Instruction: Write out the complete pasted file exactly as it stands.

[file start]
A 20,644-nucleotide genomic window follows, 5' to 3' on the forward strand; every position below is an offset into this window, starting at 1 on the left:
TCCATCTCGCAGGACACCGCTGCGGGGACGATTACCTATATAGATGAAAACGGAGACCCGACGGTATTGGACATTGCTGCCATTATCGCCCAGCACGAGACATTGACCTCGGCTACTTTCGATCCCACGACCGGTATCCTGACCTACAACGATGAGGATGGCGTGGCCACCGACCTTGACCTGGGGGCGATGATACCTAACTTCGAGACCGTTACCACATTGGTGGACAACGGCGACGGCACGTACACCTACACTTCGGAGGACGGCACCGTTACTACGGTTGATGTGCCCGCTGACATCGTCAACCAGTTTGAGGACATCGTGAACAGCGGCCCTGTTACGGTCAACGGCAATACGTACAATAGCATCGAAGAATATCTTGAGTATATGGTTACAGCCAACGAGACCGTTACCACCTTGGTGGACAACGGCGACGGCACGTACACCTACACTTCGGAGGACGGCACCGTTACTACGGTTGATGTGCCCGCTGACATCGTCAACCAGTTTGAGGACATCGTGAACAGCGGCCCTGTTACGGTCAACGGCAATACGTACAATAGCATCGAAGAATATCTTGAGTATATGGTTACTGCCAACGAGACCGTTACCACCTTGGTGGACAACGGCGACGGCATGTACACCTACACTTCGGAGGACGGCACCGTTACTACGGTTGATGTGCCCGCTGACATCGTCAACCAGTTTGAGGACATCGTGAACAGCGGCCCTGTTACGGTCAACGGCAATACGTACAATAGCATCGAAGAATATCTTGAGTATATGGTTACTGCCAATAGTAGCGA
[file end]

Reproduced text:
A 20,644-nucleotide genomic window follows, 5' to 3' on the forward strand; every position below is an offset into this window, starting at 1 on the left:
TCCATCTCGCAGGACACCGCTGCGGGGACGATTACCTATATAGATGAAAACGGAGACCCGACGGTATTGGACATTGCTGCCATTATCGCCCAGCACGAGACATTGACCTCGGCTACTTTCGATCCCACGACCGGTATCCTGACCTACAACGATGAGGATGGCGTGGCCACCGACCTTGACCTGGGGGCGATGATACCTAACTTCGAGACCGTTACCACATTGGTGGACAACGGCGACGGCACGTACACCTACACTTCGGAGGACGGCACCGTTACTACGGTTGATGTGCCCGCTGACATCGTCAACCAGTTTGAGGACATCGTGAACAGCGGCCCTGTTACGGTCAACGGCAATACGTACAATAGCATCGAAGAATATCTTGAGTATATGGTTACAGCCAACGAGACCGTTACCACCTTGGTGGACAACGGCGACGGCACGTACACCTACACTTCGGAGGACGGCACCGTTACTACGGTTGATGTGCCCGCTGACATCGTCAACCAGTTTGAGGACATCGTGAACAGCGGCCCTGTTACGGTCAACGGCAATACGTACAATAGCATCGAAGAATATCTTGAGTATATGGTTACTGCCAACGAGACCGTTACCACCTTGGTGGACAACGGCGACGGCATGTACACCTACACTTCGGAGGACGGCACCGTTACTACGGTTGATGTGCCCGCTGACATCGTCAACCAGTTTGAGGACATCGTGAACAGCGGCCCTGTTACGGTCAACGGCAATACGTACAATAGCATCGAAGAATATCTTGAGTATATGGTTACTGCCAATAGTAGCGA